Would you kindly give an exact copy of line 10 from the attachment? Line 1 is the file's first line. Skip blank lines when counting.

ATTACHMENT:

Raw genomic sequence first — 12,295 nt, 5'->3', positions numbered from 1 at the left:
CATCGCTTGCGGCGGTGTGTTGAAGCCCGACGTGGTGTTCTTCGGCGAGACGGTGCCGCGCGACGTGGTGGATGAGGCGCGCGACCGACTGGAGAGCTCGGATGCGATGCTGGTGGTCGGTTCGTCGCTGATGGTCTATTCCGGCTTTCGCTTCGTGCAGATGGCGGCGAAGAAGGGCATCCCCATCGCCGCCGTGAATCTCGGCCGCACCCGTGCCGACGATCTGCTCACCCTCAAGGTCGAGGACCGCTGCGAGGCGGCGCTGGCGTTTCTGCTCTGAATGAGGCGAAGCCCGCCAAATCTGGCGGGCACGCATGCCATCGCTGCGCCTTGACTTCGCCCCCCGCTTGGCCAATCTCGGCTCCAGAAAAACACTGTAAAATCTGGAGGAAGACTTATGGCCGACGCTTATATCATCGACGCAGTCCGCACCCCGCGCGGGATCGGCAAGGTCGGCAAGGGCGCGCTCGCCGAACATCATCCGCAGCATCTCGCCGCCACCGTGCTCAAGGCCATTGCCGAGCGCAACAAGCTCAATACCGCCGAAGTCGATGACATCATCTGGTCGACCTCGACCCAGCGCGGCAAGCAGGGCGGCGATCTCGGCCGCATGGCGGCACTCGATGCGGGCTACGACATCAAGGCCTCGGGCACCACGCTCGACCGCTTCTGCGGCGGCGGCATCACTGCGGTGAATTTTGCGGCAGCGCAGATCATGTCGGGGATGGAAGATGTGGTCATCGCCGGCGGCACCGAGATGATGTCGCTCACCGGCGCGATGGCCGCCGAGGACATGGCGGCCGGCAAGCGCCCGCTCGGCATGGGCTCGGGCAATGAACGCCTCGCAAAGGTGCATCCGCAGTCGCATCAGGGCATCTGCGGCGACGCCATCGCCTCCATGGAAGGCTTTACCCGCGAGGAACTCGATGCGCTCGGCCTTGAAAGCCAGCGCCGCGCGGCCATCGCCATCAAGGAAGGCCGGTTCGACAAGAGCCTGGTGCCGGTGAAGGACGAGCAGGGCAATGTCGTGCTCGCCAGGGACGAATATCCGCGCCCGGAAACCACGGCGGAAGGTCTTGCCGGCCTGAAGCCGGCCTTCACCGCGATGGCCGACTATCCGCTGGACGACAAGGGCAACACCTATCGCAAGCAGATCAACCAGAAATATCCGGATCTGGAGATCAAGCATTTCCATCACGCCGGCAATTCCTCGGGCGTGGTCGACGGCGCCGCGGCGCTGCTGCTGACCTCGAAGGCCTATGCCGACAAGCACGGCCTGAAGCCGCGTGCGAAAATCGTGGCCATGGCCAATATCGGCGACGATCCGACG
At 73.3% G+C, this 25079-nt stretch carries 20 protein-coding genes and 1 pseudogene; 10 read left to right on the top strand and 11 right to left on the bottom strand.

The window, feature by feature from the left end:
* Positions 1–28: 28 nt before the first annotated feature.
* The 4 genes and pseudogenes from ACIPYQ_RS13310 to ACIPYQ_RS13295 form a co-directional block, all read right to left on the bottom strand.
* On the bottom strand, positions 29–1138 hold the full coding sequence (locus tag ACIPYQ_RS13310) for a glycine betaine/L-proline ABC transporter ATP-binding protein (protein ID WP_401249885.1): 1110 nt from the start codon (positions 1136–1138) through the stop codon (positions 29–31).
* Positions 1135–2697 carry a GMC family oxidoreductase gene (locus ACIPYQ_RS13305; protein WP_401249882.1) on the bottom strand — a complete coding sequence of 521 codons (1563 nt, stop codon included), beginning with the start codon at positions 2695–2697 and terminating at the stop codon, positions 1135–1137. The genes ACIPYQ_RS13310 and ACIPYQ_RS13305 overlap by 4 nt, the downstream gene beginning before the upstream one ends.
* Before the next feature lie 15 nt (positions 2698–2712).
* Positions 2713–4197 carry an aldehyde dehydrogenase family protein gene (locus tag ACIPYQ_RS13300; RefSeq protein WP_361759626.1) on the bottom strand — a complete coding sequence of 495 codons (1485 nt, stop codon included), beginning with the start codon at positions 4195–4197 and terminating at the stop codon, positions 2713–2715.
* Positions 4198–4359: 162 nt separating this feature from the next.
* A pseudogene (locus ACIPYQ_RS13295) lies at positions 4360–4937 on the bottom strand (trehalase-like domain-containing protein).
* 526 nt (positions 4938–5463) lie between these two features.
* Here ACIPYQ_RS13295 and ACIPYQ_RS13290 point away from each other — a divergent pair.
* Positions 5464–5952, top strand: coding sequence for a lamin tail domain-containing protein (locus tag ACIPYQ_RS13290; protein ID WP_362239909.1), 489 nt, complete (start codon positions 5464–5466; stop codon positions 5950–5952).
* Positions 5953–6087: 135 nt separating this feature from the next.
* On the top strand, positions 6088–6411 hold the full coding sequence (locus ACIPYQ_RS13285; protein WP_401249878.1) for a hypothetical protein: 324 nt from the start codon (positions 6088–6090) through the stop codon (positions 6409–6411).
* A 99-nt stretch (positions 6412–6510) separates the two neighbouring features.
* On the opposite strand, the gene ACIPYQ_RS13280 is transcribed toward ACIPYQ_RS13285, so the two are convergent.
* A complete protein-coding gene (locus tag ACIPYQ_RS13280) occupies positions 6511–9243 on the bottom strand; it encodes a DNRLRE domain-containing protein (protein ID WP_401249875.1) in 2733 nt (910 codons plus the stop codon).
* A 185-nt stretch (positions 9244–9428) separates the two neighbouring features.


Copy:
* Positions 2713–4197 carry an aldehyde dehydrogenase family protein gene (locus tag ACIPYQ_RS13300; RefSeq protein WP_361759626.1) on the bottom strand — a complete coding sequence of 495 codons (1485 nt, stop codon included), beginning with the start codon at positions 4195–4197 and terminating at the stop codon, positions 2713–2715.